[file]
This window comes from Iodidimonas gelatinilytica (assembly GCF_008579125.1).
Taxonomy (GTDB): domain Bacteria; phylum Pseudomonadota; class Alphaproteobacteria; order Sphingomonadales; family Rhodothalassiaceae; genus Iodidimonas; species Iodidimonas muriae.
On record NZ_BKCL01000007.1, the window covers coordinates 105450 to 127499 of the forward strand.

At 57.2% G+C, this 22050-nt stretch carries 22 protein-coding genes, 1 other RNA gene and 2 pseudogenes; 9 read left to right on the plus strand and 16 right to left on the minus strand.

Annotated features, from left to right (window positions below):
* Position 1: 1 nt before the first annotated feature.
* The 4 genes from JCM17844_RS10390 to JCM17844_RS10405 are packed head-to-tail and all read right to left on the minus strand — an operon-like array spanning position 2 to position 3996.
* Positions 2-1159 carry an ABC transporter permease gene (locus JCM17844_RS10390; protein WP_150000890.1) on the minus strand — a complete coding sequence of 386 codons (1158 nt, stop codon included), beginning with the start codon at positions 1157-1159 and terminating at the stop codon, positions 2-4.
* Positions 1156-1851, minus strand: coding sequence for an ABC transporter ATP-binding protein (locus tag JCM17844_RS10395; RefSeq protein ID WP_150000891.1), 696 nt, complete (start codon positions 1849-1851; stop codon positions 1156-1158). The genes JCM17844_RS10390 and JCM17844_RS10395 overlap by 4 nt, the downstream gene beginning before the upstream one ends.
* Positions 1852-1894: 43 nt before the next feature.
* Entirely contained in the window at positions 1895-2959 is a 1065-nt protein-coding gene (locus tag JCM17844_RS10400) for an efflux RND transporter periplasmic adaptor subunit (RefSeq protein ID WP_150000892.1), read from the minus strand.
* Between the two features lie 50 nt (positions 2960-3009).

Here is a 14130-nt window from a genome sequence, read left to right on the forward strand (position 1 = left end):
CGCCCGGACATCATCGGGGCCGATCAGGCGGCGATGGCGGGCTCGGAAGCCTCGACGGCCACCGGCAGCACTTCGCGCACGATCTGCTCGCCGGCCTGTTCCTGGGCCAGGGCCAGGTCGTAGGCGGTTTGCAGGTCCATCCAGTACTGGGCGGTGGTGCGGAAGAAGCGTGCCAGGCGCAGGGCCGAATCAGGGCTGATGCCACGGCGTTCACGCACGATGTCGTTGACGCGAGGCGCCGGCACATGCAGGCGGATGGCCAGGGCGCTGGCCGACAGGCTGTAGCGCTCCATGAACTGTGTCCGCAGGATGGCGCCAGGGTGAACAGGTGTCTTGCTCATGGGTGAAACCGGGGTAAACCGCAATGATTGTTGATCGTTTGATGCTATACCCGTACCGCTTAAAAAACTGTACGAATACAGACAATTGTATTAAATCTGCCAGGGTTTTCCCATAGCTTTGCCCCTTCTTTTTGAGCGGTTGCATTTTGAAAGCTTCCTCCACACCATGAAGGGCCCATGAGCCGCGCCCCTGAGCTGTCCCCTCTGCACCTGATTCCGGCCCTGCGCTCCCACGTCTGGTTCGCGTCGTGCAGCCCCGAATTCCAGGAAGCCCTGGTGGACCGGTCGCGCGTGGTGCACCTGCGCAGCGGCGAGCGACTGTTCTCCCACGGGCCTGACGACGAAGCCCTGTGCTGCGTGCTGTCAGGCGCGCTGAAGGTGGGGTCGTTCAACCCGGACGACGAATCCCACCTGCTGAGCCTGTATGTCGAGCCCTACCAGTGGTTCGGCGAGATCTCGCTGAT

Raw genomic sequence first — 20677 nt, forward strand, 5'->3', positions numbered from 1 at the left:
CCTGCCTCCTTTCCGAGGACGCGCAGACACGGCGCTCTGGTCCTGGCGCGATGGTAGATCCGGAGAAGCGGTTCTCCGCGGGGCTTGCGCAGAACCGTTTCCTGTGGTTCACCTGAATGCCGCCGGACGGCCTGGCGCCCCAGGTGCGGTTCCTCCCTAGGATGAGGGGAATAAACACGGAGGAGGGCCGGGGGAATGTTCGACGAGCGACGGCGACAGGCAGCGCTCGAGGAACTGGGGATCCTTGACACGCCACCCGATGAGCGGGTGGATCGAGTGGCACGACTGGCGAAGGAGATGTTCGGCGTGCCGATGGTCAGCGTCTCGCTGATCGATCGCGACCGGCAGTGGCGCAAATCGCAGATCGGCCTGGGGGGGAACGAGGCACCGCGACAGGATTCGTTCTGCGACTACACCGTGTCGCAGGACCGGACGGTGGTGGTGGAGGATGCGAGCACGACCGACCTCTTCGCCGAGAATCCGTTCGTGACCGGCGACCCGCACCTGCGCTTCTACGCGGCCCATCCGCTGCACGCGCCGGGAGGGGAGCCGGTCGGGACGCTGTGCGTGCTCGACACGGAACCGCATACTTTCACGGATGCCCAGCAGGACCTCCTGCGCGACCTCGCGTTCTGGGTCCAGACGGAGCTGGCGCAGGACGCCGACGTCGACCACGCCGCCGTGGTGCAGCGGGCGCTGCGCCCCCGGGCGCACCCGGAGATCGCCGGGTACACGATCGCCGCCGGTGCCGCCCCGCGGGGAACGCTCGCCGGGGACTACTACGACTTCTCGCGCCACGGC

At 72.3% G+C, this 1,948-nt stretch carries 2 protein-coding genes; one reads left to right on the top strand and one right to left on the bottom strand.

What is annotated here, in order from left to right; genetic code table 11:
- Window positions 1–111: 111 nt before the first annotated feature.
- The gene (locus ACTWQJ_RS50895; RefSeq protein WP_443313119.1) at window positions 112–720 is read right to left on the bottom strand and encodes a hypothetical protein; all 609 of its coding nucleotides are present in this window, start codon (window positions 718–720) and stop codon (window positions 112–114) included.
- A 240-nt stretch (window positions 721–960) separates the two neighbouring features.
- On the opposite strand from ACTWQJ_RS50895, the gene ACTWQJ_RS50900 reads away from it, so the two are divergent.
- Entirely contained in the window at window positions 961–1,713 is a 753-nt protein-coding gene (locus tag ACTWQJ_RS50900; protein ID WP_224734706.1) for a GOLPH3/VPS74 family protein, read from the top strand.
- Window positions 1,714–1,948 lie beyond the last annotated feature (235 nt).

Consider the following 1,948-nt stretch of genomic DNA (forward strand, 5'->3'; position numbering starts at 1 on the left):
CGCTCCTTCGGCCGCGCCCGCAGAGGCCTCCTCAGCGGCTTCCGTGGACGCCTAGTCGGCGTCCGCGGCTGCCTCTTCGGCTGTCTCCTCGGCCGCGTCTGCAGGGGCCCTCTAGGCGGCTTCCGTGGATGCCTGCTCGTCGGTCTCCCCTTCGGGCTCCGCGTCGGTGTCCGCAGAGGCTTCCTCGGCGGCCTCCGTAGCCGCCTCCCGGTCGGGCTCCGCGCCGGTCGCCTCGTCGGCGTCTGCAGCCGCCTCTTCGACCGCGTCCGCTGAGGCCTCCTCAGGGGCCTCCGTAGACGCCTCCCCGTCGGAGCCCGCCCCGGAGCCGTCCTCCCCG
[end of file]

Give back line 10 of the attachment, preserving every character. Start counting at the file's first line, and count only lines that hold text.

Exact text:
* Positions 1852-1894: 43 nt before the next feature.